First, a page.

As the concept of fractional ownership of real estate is gaining momentum, it can open up new investment opportunities to a large segment of smaller investors.
Many prospective investors are dissuaded from buying real estate as an asset class given the high-ticket size, illiquid market, fear of fraud and legal complexities. Real estate investment trusts (‘REITs’) is a possible solution to this problem, however REITs too have certain drawbacks, viz- REITs own a large portfolio of real estate assets wherein investors cannot cherry pick assets. Fractional ownership permits cherry picking real estate assets.
The concept of fractional ownership of real estate assets was introduced in the United States of America in the early 1990s and gradually gained acceptance in European countries. Fractional ownership refers to a structure wherein groups of investors pool in monies to acquire ownership of a high-value asset.
Fractional ownership of real estate offers flexibility by reducing the financial burden on a single investor of owning and maintaining a property- whether commercial, residential, industrial, and enables investors to get exposure to a high-end property with a smaller ticket size thus opening doors to owning smaller parts in multiple projects and diversifying their portfolio of investments. The investors share the incomes and expenses related to such assets in proportion to their contribution.
One of the recommended models of implementing fractional ownership is setting up a special purpose vehicle (“SPV”) which purchases the asset. The fractionally-owned asset is the SPV’s asset and contribution of each investor is reflected in the shareholding of the SPV. Investments usually have a lock-in period. Subject to the lock-in, investors may exit by private sale where investors are free to sell their fractional ownership to any party (subject to valid KYC and regulatory compliance).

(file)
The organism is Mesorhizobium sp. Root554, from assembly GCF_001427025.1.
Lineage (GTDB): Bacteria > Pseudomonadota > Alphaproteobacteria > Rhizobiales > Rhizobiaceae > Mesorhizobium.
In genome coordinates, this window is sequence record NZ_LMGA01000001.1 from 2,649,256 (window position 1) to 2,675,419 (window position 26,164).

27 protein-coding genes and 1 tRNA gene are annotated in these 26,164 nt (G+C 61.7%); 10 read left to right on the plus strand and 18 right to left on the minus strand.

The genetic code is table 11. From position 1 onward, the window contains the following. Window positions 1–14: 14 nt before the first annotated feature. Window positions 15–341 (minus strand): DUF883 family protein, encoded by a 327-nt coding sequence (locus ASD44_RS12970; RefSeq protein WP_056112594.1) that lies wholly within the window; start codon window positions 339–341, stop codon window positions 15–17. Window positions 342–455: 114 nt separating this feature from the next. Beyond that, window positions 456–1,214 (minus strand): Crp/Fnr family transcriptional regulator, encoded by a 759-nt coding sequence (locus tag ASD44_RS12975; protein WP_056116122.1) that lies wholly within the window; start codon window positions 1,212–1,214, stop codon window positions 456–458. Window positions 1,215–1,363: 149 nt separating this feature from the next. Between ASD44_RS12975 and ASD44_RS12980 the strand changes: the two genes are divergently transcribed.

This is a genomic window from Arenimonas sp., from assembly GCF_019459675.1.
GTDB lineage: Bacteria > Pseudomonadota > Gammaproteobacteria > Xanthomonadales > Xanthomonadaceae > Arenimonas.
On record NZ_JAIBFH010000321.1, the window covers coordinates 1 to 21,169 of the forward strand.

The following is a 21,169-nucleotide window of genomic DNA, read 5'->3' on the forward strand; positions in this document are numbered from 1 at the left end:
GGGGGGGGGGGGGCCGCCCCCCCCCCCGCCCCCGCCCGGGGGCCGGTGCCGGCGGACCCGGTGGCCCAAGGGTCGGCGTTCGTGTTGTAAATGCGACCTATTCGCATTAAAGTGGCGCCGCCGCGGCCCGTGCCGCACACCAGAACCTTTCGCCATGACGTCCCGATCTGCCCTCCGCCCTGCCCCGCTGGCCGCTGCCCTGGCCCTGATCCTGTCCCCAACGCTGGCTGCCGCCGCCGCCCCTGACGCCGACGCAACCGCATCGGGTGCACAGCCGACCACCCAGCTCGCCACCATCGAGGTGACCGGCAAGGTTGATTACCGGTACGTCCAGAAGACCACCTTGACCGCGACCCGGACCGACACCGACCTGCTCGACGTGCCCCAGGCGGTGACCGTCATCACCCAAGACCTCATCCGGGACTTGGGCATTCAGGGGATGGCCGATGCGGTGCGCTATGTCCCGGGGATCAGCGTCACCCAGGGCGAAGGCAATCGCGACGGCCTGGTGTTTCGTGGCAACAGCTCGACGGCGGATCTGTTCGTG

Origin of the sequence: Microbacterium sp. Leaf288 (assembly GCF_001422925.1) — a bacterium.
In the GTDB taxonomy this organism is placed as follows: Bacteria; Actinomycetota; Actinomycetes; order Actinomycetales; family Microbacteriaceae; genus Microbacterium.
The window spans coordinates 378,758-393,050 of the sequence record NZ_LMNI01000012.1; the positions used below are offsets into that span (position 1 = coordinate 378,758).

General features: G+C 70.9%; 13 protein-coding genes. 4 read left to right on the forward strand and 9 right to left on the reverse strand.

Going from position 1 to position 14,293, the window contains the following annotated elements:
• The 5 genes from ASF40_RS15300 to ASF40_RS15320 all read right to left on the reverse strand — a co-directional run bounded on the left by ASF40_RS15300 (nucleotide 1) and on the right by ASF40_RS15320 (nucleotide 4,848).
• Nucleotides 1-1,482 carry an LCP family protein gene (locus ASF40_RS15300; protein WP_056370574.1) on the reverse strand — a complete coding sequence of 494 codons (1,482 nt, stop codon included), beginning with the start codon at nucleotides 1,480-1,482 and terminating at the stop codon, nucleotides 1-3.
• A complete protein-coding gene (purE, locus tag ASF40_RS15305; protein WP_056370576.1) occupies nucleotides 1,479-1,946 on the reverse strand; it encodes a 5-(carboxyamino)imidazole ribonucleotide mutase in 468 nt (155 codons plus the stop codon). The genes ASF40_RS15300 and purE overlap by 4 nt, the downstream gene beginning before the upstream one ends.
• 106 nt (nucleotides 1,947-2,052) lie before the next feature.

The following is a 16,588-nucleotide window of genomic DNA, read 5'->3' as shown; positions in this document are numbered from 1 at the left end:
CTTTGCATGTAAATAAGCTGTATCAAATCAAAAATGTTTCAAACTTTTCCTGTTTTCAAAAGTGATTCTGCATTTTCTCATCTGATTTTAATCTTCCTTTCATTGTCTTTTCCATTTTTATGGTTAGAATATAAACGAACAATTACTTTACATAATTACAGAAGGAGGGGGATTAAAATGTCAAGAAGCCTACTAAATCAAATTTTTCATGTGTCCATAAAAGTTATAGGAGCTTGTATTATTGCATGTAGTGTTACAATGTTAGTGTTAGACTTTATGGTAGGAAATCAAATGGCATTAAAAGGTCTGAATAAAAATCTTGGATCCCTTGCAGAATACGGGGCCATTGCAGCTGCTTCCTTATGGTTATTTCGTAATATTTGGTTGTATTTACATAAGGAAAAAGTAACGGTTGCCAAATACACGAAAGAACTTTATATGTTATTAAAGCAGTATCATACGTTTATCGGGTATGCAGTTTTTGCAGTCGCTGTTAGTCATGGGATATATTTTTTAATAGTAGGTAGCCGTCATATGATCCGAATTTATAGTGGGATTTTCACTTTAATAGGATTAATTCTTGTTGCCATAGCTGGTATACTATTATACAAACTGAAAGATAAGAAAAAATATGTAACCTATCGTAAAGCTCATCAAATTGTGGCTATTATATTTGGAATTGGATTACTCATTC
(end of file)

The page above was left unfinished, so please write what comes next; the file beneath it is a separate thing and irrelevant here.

Fractional ownership of real estate assets is at a nascent stage and on the brink of attaining attractiveness as an investment model. Currently no regulations exist in this space. While some platforms claim to provide a title report and make periodic disclosures, there are no distinct standards for it. Nevertheless, if regulated well, it can possibly be a great option to boost real estate sales and clear unsold inventories.
Investors require being careful about the following:
i. Quality of due diligence conducted along with selection criteria of the asset;
ii. Lock-in period and taxation of proceeds distributed to the investors;
iii. SPV structure- restrictions on transferability of shares of the SPV;
iv. Poor liquidity in the secondary market for transfer of shares of the SPV;
v. Absence of regulatory framework or regulator making such structures more susceptible to mismanagement;
vi. Fees and other costs charged by intermediaries along with costs like audit fees for the property tax and other levies.
vii. Quality of the lessee, escalation of rent, lock in period in the lease deed;
viii. Potential legal issues arising out of disputes with lessees/licensees.
ix. In case fractional ownership is also meant to confer rights to use and enjoy the property, the manner of use and occupation must be specified in the documentation.
As the concept of fractional ownership of real estate is gaining momentum, it can open up new investment opportunities to a large segment of smaller investors – thereby channelizing small household savings into the real estate sector, which in turn could aid developers in clearing up large unsold inventories. It is recommended that a robust legal framework in relation to fractional ownership of real estate is formulated for ensuring that investors are adequately protected.
(By Ashoo Gupta, Partner, Shardul Amarchand Mangaldas & Co. Views expressed are personal)